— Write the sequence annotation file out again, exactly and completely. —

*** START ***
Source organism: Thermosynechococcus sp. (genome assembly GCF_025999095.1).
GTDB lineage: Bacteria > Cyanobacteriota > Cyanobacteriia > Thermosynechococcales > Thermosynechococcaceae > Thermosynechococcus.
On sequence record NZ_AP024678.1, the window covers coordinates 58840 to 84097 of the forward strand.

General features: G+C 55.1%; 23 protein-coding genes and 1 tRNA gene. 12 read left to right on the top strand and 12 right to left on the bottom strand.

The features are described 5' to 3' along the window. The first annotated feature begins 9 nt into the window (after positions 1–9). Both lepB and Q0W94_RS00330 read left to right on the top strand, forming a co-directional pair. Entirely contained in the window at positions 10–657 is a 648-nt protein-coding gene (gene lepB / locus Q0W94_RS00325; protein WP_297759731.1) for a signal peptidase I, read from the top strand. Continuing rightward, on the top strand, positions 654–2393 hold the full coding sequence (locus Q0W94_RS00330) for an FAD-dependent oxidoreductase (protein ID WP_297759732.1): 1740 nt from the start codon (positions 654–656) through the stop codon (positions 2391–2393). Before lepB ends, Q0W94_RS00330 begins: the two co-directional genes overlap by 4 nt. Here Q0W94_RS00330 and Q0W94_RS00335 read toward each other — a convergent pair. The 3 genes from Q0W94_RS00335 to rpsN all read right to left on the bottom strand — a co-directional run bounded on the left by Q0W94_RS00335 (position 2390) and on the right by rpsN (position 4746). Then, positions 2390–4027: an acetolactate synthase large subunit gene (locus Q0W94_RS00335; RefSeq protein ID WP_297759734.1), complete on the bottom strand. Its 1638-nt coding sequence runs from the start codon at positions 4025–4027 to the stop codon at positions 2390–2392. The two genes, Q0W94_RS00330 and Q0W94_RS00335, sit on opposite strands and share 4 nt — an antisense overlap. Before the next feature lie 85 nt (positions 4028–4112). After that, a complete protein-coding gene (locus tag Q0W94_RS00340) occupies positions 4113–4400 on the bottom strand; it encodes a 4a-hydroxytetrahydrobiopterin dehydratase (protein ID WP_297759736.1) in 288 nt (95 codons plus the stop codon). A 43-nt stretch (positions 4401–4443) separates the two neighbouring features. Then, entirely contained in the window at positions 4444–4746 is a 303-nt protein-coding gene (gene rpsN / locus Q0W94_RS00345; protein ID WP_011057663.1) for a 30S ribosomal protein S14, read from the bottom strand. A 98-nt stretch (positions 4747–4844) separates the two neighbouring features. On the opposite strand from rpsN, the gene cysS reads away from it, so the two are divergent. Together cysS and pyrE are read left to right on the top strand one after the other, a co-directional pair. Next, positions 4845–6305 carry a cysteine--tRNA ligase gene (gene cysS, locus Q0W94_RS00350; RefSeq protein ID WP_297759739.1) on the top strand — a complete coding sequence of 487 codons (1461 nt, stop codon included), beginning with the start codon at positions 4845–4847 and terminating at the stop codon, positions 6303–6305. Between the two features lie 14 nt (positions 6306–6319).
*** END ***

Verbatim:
Source organism: Thermosynechococcus sp. (genome assembly GCF_025999095.1).
GTDB lineage: Bacteria > Cyanobacteriota > Cyanobacteriia > Thermosynechococcales > Thermosynechococcaceae > Thermosynechococcus.
On sequence record NZ_AP024678.1, the window covers coordinates 58840 to 84097 of the forward strand.

General features: G+C 55.1%; 23 protein-coding genes and 1 tRNA gene. 12 read left to right on the top strand and 12 right to left on the bottom strand.

The features are described 5' to 3' along the window. The first annotated feature begins 9 nt into the window (after positions 1–9). Both lepB and Q0W94_RS00330 read left to right on the top strand, forming a co-directional pair. Entirely contained in the window at positions 10–657 is a 648-nt protein-coding gene (gene lepB / locus Q0W94_RS00325; protein WP_297759731.1) for a signal peptidase I, read from the top strand. Continuing rightward, on the top strand, positions 654–2393 hold the full coding sequence (locus Q0W94_RS00330) for an FAD-dependent oxidoreductase (protein ID WP_297759732.1): 1740 nt from the start codon (positions 654–656) through the stop codon (positions 2391–2393). Before lepB ends, Q0W94_RS00330 begins: the two co-directional genes overlap by 4 nt. Here Q0W94_RS00330 and Q0W94_RS00335 read toward each other — a convergent pair. The 3 genes from Q0W94_RS00335 to rpsN all read right to left on the bottom strand — a co-directional run bounded on the left by Q0W94_RS00335 (position 2390) and on the right by rpsN (position 4746). Then, positions 2390–4027: an acetolactate synthase large subunit gene (locus Q0W94_RS00335; RefSeq protein ID WP_297759734.1), complete on the bottom strand. Its 1638-nt coding sequence runs from the start codon at positions 4025–4027 to the stop codon at positions 2390–2392. The two genes, Q0W94_RS00330 and Q0W94_RS00335, sit on opposite strands and share 4 nt — an antisense overlap. Before the next feature lie 85 nt (positions 4028–4112). After that, a complete protein-coding gene (locus tag Q0W94_RS00340) occupies positions 4113–4400 on the bottom strand; it encodes a 4a-hydroxytetrahydrobiopterin dehydratase (protein ID WP_297759736.1) in 288 nt (95 codons plus the stop codon). A 43-nt stretch (positions 4401–4443) separates the two neighbouring features. Then, entirely contained in the window at positions 4444–4746 is a 303-nt protein-coding gene (gene rpsN / locus Q0W94_RS00345; protein ID WP_011057663.1) for a 30S ribosomal protein S14, read from the bottom strand. A 98-nt stretch (positions 4747–4844) separates the two neighbouring features. On the opposite strand from rpsN, the gene cysS reads away from it, so the two are divergent. Together cysS and pyrE are read left to right on the top strand one after the other, a co-directional pair. Next, positions 4845–6305 carry a cysteine--tRNA ligase gene (gene cysS, locus Q0W94_RS00350; RefSeq protein ID WP_297759739.1) on the top strand — a complete coding sequence of 487 codons (1461 nt, stop codon included), beginning with the start codon at positions 4845–4847 and terminating at the stop codon, positions 6303–6305. Between the two features lie 14 nt (positions 6306–6319).